Training Program Curriculum

 

Education and Curriculum

Over the course of the combined 5 years of residency, you can expect to rotate through a broad range of inpatient and outpatient settings, including numerous integrated Internal Medicine and Psychiatry experiences.

Internship: During the 18 month internship, residents will alternate every three months between internal medicine and psychiatry rotations. Interns also start a weekly internal medicine continuity clinic, where they will care for a panel of patients in a longitudinal setting for the duration of their 5 years in residency.

Year 2:  Residents continue to alternate every three months and can begin to customize their rotations towards their clinical interests. In addition to their weekly internal medicine clinic, residents begin alternating this clinic with an integrated internal medicine and psychiatry clinic caring for homeless veterans (HPACT Clinic*) at the VA.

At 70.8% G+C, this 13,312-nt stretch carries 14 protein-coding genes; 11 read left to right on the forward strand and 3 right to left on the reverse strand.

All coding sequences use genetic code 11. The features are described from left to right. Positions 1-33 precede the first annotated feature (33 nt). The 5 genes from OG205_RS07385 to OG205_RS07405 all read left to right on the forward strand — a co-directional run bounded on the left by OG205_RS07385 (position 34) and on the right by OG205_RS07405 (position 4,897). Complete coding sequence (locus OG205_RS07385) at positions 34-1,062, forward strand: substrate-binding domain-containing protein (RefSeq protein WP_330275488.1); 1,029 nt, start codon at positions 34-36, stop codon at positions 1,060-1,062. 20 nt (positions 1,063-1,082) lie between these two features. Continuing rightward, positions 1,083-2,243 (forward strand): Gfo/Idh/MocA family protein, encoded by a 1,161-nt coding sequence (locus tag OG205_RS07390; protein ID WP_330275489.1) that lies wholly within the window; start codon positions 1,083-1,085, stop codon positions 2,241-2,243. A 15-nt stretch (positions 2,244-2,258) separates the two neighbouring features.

Year 3: Similar to year 2, medicine and psychiatry rotations alternate every 3 months. The internal medicine weekly continuity clinic is alternated weekly with an elective clinic to allow for a clinic experience more towards the any clinical interests. Options include an integrated IM/Psych Sickle Cell Clinic*, HIV Psychiatry Clinic (co-located in the infectious disease clinic for collaborative care), Geriatric Psychiatry Clinic, Behavioral Medicine/Chronic Pain Clinic* and Women’s Reproductive Behavioral Health Clinic.